Then I also think we are starting to get smarter with our therapies. The first targeted therapy for pancreas cancer was just approved in December of 2019. This takes advantage of a vulnerability in the tumor, which is related to people who have a BRCA-1 or BRCA-2 mutation that they inherit. That can be anywhere from 5% to 7% of our patients, and now, for the first time, we have a therapy specific for those patients.
I think that’s really the future for where we see things going. It’s being able to define what the abnormality in a particular person’s tumor is and then give them a drug that matches to that. It’s very nice to see this finally starting to come true with the first drug approved to do that, and Dana-Farber had a lot to do with that. We did a bunch of these initial research around this idea that ultimately led to the approval. I think, really, there’s a lot of reason for optimism. Things have improved over the past ten years, and I think, over the next ten years, things will improve significantly more.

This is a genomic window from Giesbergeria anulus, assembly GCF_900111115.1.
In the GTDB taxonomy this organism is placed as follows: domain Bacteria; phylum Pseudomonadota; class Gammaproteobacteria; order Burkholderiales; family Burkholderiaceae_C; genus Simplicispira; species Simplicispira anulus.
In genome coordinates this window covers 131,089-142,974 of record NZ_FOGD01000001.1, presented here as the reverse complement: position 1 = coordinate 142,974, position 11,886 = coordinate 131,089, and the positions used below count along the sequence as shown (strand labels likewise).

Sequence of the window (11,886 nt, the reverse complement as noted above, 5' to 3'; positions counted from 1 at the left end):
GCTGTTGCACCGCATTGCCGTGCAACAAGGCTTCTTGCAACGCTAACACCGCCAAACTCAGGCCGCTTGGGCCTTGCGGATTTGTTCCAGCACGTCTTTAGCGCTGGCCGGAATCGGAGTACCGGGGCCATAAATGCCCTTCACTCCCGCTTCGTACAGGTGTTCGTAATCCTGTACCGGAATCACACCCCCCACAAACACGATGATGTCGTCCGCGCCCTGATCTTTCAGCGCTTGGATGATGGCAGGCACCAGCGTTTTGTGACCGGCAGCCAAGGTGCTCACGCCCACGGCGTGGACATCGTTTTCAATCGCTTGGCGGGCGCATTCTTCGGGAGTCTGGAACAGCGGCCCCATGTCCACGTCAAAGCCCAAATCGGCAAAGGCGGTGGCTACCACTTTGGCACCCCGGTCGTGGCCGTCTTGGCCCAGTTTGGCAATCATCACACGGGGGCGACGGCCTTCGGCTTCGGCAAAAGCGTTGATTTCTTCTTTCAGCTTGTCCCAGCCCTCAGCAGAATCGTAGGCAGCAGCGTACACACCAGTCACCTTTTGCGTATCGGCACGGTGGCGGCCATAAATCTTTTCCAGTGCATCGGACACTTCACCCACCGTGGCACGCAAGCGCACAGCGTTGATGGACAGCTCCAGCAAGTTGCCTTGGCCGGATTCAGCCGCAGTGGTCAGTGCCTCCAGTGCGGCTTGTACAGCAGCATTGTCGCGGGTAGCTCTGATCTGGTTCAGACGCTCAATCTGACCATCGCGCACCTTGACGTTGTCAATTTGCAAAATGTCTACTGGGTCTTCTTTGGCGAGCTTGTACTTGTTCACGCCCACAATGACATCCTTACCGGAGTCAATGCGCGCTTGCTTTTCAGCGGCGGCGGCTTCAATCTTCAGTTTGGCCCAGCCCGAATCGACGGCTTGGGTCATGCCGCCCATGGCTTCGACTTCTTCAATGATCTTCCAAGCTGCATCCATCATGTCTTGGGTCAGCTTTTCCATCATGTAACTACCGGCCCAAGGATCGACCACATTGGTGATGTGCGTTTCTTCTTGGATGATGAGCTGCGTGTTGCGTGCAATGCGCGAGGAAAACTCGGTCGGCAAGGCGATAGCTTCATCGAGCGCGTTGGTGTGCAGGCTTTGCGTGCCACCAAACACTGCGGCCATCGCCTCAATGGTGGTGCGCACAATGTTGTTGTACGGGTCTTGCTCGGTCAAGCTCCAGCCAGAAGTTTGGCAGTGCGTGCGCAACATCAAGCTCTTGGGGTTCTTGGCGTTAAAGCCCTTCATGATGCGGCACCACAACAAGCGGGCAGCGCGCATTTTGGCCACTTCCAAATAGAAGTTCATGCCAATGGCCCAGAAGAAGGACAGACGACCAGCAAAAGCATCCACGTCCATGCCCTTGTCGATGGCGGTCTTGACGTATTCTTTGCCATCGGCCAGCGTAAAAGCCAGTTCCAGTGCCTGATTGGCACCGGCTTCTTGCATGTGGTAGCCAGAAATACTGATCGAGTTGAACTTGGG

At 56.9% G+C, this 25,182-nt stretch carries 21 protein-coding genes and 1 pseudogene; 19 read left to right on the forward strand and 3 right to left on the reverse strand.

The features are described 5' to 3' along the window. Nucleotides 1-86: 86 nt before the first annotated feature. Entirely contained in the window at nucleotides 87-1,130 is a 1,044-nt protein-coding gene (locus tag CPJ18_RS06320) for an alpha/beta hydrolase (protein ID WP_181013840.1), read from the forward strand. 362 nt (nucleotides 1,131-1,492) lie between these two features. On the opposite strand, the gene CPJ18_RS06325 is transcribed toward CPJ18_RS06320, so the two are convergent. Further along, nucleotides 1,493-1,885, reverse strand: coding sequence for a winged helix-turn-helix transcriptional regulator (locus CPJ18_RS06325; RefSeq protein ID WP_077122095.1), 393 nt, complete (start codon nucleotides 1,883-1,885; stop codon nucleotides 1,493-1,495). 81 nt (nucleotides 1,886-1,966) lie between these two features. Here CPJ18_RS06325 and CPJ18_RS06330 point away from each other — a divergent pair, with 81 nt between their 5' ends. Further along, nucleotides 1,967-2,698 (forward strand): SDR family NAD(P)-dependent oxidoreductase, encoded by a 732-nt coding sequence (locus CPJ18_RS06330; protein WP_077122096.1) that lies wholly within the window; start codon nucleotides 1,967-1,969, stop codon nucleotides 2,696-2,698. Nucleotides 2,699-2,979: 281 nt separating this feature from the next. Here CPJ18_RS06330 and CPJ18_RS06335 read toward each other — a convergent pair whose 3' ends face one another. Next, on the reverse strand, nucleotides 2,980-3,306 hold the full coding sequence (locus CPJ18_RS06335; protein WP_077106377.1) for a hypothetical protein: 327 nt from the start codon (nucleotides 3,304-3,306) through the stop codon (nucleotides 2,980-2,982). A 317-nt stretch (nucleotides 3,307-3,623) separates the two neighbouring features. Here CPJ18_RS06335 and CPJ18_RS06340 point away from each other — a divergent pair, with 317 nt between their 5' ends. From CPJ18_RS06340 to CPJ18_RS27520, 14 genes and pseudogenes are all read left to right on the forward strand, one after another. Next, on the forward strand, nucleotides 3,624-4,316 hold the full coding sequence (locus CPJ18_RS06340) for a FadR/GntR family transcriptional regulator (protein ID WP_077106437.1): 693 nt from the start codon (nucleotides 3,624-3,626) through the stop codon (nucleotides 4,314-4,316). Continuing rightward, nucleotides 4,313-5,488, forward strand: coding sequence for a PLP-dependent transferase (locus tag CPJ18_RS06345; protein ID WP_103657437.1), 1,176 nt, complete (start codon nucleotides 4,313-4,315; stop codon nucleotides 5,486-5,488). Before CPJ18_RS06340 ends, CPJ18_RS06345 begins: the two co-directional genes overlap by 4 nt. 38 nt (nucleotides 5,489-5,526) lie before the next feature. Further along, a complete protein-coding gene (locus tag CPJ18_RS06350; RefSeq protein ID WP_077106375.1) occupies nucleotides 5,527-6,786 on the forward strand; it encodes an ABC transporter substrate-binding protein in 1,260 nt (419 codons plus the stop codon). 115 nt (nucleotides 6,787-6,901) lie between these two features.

Learn more about pancreatic cancer from the Gastrointestinal Cancer Treatment Center at Dana-Farber/Brigham and Women’s Cancer Center.
About the Medical Reviewer
Dr. Wolpin received his medical degree from Harvard Medical School in 2001. He subsequently completed his residency in Internal Medicine at Brigham and Women's Hospital, and his fellowship in Medical Oncology at the Dana-Farber Cancer Institute. He joined the staff of DFCI and Brigham and Women's Hospital in 2007, where he is a medical oncologist and clinical investigator in the Center for Gastrointestinal Oncology. His research focuses on biomarkers and novel therapeutics in gastrointestinal malignancies, and mechanisms by which lifestyle factors interact with malignant risk and progression.